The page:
Largest size print from D3/D700? (high quality)

Started Nov 6, 2008 | Discussions thread
Hocus Pocus Senior Member • Posts: 1,712
How did it turn out?

Since this is an old thread, you've probably already had it done one way or another. But this information might help someone else in your shoes in the future.

I would suggest starting with a 20x30 poster special print from El-Co; they charge only $9.95 ($3 extra for metallic paper) per 20x30 print. Shipping is in bulletproof hard tubes and well packed. Speedy service with reasonable turnaround times. They usually start on a job within about 1-2 business days, assuming normal circumstances. You can find their website by doing a Google search if interested.

I'm a very satisfied customer of theirs with no other connection. The last large job I had El-Co do, a veteran professional framer said the print looked to be on par with some of the art gallery work he frames. Lots of people here likes MPix for doing large prints. Probably hard to go wrong with just about any professional print lab.

The process is pretty painless. Roughly goes like this:

  • Use Capture NX/NX2 or your favorite tool to extract shadow details and fix exposure

  • Ensure your monitor is calibrated (this is a MUST!)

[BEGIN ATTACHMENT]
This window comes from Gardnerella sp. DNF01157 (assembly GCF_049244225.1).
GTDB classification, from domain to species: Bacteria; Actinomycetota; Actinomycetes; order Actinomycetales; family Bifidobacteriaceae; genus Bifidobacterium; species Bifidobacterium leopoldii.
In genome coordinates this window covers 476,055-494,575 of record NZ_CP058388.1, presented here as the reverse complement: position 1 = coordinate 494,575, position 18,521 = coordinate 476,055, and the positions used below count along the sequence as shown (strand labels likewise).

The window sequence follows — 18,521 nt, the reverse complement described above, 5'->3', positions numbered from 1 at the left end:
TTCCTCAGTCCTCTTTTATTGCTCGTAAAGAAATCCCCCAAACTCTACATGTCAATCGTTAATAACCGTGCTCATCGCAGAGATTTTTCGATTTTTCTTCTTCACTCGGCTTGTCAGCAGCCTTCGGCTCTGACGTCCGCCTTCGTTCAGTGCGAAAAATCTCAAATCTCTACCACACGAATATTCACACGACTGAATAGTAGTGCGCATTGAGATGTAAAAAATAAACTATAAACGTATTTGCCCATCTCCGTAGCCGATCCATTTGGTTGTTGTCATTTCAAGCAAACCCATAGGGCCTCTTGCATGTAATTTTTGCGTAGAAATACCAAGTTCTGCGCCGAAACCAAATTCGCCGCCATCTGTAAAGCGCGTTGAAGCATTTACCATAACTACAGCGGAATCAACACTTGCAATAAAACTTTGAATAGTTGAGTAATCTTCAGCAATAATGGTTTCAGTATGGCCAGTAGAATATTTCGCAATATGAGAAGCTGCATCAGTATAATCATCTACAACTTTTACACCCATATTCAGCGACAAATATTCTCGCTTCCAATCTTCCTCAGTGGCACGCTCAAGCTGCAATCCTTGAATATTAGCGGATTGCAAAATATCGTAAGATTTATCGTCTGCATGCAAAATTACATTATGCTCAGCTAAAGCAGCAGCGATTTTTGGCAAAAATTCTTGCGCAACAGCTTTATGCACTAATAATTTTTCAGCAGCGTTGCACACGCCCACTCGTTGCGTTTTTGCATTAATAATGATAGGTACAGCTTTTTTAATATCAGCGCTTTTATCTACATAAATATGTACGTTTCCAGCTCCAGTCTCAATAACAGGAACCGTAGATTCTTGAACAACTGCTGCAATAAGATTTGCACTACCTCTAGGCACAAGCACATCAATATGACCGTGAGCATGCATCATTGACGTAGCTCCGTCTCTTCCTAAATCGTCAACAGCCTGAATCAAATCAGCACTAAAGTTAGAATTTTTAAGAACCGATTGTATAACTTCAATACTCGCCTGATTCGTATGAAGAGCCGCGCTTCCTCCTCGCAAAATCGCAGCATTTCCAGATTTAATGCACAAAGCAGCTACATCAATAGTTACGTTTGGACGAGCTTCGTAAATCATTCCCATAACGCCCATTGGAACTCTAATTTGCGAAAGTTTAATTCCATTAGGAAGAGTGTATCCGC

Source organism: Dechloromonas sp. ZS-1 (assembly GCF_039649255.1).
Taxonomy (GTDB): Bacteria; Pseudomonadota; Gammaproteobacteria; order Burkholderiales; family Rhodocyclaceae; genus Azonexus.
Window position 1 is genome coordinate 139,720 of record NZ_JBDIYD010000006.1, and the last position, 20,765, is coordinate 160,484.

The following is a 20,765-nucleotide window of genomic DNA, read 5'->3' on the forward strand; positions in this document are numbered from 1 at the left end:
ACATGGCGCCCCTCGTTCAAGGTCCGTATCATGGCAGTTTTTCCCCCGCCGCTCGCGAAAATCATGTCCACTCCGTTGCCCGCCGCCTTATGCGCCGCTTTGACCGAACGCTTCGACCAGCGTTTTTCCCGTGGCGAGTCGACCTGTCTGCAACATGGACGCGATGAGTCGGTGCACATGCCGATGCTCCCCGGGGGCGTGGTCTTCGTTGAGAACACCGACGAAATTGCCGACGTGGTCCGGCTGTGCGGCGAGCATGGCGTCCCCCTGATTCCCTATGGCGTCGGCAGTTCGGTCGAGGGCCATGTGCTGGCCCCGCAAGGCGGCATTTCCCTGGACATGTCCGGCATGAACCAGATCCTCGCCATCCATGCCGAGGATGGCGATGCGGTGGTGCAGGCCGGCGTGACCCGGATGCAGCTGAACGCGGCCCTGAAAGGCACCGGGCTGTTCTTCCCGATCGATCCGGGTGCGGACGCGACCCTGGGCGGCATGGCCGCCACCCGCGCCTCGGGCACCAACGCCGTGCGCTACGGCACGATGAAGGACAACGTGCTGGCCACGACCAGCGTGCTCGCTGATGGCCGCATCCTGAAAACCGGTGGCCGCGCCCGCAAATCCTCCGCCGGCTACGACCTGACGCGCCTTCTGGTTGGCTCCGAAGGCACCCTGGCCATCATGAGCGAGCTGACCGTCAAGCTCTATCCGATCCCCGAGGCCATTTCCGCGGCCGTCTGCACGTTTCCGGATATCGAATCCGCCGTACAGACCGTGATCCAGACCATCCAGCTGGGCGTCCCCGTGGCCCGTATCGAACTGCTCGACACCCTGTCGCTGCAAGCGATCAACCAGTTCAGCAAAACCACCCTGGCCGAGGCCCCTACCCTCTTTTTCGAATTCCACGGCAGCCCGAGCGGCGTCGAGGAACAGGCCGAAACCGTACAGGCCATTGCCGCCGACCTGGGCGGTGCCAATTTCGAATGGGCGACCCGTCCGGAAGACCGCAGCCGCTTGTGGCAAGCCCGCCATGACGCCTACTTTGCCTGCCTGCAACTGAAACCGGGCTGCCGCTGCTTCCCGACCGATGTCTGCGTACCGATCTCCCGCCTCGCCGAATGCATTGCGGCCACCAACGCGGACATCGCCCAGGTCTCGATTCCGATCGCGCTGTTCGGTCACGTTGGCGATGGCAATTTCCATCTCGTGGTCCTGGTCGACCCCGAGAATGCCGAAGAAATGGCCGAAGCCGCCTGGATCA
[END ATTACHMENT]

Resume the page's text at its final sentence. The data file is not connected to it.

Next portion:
• Download the ICC color profile for the Durst Theta 76 HS printer (what they use for the poster special prints); they provide it at a link on their poster special page

  • Install it [instructions provided for Windows and MacOS X]

  • Use the profile to soft proof ONLY (no colorspace conversion!). This is a MUST! Or else the final print won't look anything like what it looks like on the monitor

  • Set the canvas in your editing software (e.g. Photoshop) to the desired output size

  • Load the image

  • Make sure you fix any underexposure and other usual tweaks

  • Apply sharpening

  • Save as a sRGB 8-bit JPEG at 100% quality (Level 12)

  • Upload the file via their Java-based ROES software (runs on Linux, MacOS X, Windows) which is where you also specify quantity, type of special, size, billing and shipping data, etc

  • Wait a few days to receive it in the mail, depending on your chosen shipping option

  • Enjoy the work or enjoy the reaction of people who sees the work

It sounds like a lot of steps, but not really. It's something you get used to doing with little thought after doing it once.

They provide an extensive FAQ that answers all sorts of imaginable questions, and for questions not listed, the owner responds to emails very quickly. Been in business for over 35 years so they know what they're doing, and who butters their bread. They will ship the prints to any address you specify, so doesn't have to be to you. I use this arrangement to drop-ship it directly to the frame shop that I use. No problem there.